Setting up a new computer with Ubuntu to run open source software for research and Geocomputation

I recently got a new laptop. Being a long time Ubuntu user and fan, decided to get set-up with the user-friendly and long-established Ubuntu. This post is about how to get set-up with new software on Ubuntu. The main message: installing and setting-up software from the command line can save time and save your future self hours the next time you get a new computer. It is rather niche with a very specific target audience: people who have recently installed Ubuntu on their computer, who are looking to get a new computer and wondering what options are out there, and people who already have Ubuntu and want to get more software installed. After you have finished your set-up may look a bit like this.

If you want to jump to the code without reading my ramblings on open source software, and if you approve of Linus Torvald’s quip “talk is cheap, show me the code”, then feel free to skip to to the code and ignore my ramblings here ; )

That repo was set-up around 7 years ago, inspired by a post on installing commonly needed GIS software on Ubuntu (see the first commit here). I decided to use my new laptop setup needs as an excuse to update the repo for using Ubuntu for research in the 2020s.

Why Ubuntu?

This article is about installing software on Ubuntu, not the operating system itself. However, it’s worth mentioning a few things about Ubuntu before diving into the software set-up that I use. There are many factors that should go into the decision of which operating system to use, although most people (except software developers) never even have the opportunity to make that decision as they are handed Windows on every computer they use (except when they use online services, most of which run on Linux systems set-up by developers running Linux, a notable example of companies not drinking their own champagne/dogfooding). That is not the topic of this blog post but worth stating the reasoning behind using Linux: from economic, educational, security and good vibes perspectives it’s a win, win, win, win. Include the user-friendliness and stability of Ubuntu and it’s a win x 5 situation!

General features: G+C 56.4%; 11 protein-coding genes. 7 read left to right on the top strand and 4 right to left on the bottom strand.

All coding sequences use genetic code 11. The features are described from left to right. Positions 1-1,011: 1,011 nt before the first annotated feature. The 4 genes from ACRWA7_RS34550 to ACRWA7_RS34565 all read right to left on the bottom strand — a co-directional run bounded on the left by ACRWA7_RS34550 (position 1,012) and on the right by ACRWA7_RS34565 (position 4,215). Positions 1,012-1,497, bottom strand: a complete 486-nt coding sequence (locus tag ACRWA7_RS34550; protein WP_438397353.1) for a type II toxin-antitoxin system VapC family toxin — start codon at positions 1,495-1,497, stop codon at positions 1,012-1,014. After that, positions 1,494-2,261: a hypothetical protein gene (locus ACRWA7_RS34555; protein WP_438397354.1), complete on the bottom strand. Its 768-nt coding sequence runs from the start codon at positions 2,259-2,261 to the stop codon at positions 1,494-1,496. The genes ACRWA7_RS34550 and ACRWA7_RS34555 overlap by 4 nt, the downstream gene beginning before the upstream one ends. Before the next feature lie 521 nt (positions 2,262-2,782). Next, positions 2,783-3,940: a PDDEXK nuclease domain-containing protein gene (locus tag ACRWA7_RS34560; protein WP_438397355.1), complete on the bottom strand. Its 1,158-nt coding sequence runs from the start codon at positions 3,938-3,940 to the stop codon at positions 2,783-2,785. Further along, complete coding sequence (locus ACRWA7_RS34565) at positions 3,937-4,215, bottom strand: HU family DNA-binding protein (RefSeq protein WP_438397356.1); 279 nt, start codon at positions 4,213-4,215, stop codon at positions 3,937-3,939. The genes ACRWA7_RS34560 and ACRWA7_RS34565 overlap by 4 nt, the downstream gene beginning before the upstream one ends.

If you don’t already use Linux and are curious about Ubuntu, I recommend checking out one of the great blogs on ‘dual booting’ linux on computers that currently have Windows

In fact, because it was from UK based Linux hardware specialists Entroware, it already had Ubuntu installed. The laptop in question: an Entroware Proteus 15”, which has great spec at a reasonable price. It’s also a looker as shown in the photo.

I may write a review of the Entroware Proteus at some point. For now, suffice to say that it’s one of the few off-the-shelf options for people wanting to buy a decent new laptop without having to pay for a clunky, resource-intensive operating system that suffers from various security vulnerabilities that Linux avoids.

Install key packages

After you have installed Ubuntu or bought a laptop that has it preinstalled, it’s time to get things set-up! The packages that are ‘key’ will vary from person to person. I’m confident that the list I have below will be useful to many people. If you like making maps, reproducible research, and using future-proof tools for data science, programming and geocomputation, I’m confident many will be useful. The guide below covers the following:

  • GitHub’s CLI tool for command-line collaboration and code sharing
  • R with access to pre-compiled packages, a powerhouse for statistical computing
  • R packages for working with spatial data
  • RStudio, a space-aged editor for R
  • VS Code with extensions for R, Python, C/C++, Rust, Docker, and more
  • Docker, which gives ultimate power and flexibility to install and run software

I’ve also created content for adding more amazing software, find those on the GitHub repo I set up to encourage contributions and to make the content more future proof:

So let’s dive in!